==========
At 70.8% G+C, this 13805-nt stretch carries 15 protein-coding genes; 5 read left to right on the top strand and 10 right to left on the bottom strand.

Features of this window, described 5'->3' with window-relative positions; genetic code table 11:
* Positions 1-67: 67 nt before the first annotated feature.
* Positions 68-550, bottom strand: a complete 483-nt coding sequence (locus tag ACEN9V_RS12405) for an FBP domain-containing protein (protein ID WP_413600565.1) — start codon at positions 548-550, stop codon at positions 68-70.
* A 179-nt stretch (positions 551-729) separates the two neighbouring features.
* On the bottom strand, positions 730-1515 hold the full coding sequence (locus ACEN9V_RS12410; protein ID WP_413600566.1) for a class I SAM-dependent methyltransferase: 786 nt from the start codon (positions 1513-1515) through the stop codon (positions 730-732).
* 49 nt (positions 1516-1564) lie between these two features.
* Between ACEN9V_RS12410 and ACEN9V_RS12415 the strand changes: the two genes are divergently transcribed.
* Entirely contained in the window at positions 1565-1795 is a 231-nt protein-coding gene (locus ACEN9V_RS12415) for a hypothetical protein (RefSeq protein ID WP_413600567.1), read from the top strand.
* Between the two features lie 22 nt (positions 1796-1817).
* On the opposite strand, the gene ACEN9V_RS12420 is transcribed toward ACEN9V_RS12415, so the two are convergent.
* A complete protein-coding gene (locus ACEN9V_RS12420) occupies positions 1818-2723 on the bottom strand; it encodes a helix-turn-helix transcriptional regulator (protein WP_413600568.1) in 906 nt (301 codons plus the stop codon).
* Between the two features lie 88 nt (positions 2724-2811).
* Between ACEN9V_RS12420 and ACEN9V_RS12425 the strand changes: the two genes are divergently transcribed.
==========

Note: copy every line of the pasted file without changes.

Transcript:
At 70.8% G+C, this 13805-nt stretch carries 15 protein-coding genes; 5 read left to right on the top strand and 10 right to left on the bottom strand.

Features of this window, described 5'->3' with window-relative positions; genetic code table 11:
* Positions 1-67: 67 nt before the first annotated feature.
* Positions 68-550, bottom strand: a complete 483-nt coding sequence (locus tag ACEN9V_RS12405) for an FBP domain-containing protein (protein ID WP_413600565.1) — start codon at positions 548-550, stop codon at positions 68-70.
* A 179-nt stretch (positions 551-729) separates the two neighbouring features.
* On the bottom strand, positions 730-1515 hold the full coding sequence (locus ACEN9V_RS12410; protein ID WP_413600566.1) for a class I SAM-dependent methyltransferase: 786 nt from the start codon (positions 1513-1515) through the stop codon (positions 730-732).
* 49 nt (positions 1516-1564) lie between these two features.
* Between ACEN9V_RS12410 and ACEN9V_RS12415 the strand changes: the two genes are divergently transcribed.
* Entirely contained in the window at positions 1565-1795 is a 231-nt protein-coding gene (locus ACEN9V_RS12415) for a hypothetical protein (RefSeq protein ID WP_413600567.1), read from the top strand.
* Between the two features lie 22 nt (positions 1796-1817).
* On the opposite strand, the gene ACEN9V_RS12420 is transcribed toward ACEN9V_RS12415, so the two are convergent.
* A complete protein-coding gene (locus ACEN9V_RS12420) occupies positions 1818-2723 on the bottom strand; it encodes a helix-turn-helix transcriptional regulator (protein WP_413600568.1) in 906 nt (301 codons plus the stop codon).
* Between the two features lie 88 nt (positions 2724-2811).
* Between ACEN9V_RS12420 and ACEN9V_RS12425 the strand changes: the two genes are divergently transcribed.